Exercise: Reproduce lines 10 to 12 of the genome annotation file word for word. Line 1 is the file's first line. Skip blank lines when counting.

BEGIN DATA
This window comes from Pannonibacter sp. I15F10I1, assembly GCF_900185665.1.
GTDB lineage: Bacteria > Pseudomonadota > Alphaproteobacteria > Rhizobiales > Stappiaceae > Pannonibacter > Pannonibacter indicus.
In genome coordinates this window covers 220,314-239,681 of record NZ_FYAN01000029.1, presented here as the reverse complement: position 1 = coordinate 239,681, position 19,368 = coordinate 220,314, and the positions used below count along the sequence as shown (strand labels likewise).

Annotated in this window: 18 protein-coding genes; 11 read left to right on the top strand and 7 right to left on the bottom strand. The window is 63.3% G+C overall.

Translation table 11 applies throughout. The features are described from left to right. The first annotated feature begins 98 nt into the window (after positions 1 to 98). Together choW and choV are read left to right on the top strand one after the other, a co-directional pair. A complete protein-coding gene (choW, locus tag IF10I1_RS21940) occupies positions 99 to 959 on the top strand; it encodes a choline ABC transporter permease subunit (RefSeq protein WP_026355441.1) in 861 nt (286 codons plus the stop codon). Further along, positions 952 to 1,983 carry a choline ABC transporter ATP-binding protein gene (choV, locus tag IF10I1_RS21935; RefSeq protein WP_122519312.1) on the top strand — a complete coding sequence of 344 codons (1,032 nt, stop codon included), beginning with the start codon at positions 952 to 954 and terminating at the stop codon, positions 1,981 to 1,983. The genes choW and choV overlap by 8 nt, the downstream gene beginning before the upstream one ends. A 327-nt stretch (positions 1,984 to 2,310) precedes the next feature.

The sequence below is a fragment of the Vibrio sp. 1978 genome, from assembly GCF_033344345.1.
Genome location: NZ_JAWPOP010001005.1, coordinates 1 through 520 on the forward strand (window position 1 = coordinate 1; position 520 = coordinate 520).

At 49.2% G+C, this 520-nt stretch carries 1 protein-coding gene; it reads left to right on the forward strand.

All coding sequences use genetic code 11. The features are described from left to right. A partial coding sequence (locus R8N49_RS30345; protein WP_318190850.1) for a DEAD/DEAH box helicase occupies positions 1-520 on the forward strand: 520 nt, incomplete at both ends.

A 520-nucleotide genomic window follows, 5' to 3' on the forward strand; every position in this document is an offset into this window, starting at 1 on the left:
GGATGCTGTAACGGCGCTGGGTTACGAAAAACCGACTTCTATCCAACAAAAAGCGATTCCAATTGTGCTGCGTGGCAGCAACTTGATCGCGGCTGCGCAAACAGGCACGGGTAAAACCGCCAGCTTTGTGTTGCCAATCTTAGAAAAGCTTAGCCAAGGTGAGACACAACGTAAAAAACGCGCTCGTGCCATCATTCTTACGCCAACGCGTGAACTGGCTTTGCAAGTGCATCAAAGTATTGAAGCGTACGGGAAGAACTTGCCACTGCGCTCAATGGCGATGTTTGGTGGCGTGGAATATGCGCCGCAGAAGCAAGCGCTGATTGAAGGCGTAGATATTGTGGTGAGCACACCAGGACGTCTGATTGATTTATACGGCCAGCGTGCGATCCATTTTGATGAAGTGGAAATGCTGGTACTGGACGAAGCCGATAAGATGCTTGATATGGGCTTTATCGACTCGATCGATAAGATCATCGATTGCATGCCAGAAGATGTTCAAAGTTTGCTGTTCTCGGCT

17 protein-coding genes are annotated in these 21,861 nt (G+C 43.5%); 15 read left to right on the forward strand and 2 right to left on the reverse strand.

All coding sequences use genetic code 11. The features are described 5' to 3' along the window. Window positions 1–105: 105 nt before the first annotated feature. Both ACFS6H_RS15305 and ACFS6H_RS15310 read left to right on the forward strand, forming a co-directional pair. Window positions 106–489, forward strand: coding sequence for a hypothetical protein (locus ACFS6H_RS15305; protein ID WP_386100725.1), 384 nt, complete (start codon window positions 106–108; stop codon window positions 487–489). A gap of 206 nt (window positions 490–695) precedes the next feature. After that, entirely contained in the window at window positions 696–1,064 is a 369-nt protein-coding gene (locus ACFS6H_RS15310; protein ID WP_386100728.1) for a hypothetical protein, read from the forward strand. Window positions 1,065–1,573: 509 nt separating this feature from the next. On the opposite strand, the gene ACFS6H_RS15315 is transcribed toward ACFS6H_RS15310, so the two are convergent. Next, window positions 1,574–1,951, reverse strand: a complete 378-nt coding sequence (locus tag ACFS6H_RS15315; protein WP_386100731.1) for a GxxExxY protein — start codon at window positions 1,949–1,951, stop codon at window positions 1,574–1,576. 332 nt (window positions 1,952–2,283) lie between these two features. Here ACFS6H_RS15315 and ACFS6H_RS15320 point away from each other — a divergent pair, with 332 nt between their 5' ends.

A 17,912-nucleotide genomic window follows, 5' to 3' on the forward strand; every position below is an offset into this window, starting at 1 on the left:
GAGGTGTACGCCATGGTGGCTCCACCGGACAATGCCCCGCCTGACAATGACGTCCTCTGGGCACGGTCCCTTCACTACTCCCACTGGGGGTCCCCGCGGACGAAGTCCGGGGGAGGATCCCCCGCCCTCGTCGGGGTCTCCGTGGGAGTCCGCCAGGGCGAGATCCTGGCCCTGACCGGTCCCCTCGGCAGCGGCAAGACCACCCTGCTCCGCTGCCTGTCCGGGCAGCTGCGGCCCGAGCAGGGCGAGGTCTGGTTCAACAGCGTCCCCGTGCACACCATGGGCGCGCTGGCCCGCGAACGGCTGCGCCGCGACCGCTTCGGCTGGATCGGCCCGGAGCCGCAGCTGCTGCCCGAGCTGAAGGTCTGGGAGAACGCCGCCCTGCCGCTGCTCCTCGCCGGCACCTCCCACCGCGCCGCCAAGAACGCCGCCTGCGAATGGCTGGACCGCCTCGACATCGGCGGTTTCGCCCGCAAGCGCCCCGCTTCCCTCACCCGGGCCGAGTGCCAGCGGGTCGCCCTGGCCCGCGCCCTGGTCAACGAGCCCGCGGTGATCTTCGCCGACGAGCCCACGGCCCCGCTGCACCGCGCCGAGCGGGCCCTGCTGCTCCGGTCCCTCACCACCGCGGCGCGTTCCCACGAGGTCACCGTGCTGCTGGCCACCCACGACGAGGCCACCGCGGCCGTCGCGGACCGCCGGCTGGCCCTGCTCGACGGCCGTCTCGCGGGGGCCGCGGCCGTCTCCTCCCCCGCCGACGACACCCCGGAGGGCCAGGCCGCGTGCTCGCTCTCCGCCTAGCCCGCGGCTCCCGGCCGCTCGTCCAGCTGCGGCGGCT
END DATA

A 520-nucleotide genomic window follows, 5' to 3' on the forward strand; every position in this document is an offset into this window, starting at 1 on the left:
GGATGCTGTAACGGCGCTGGGTTACGAAAAACCGACTTCTATCCAACAAAAAGCGATTCCAATTGTGCTGCGTGGCAGCAACTTGATCGCGGCTGCGCAAACAGGCACGGGTAAAACCGCCAGCTTTGTGTTGCCAATCTTAGAAAAGCTTAGCCAAGGTGAGACACAACGTAAAAAACGCGCTCGTGCCATCATTCTTACGCCAACGCGTGAACTGGCTTTGCAAGTGCATCAAAGTATTGAAGCGTACGGGAAGAACTTGCCACTGCGCTCAATGGCGATGTTTGGTGGCGTGGAATATGCGCCGCAGAAGCAAGCGCTGATTGAAGGCGTAGATATTGTGGTGAGCACACCAGGACGTCTGATTGATTTATACGGCCAGCGTGCGATCCATTTTGATGAAGTGGAAATGCTGGTACTGGACGAAGCCGATAAGATGCTTGATATGGGCTTTATCGACTCGATCGATAAGATCATCGATTGCATGCCAGAAGATGTTCAAAGTTTGCTGTTCTCGGCT

17 protein-coding genes are annotated in these 21,861 nt (G+C 43.5%); 15 read left to right on the forward strand and 2 right to left on the reverse strand.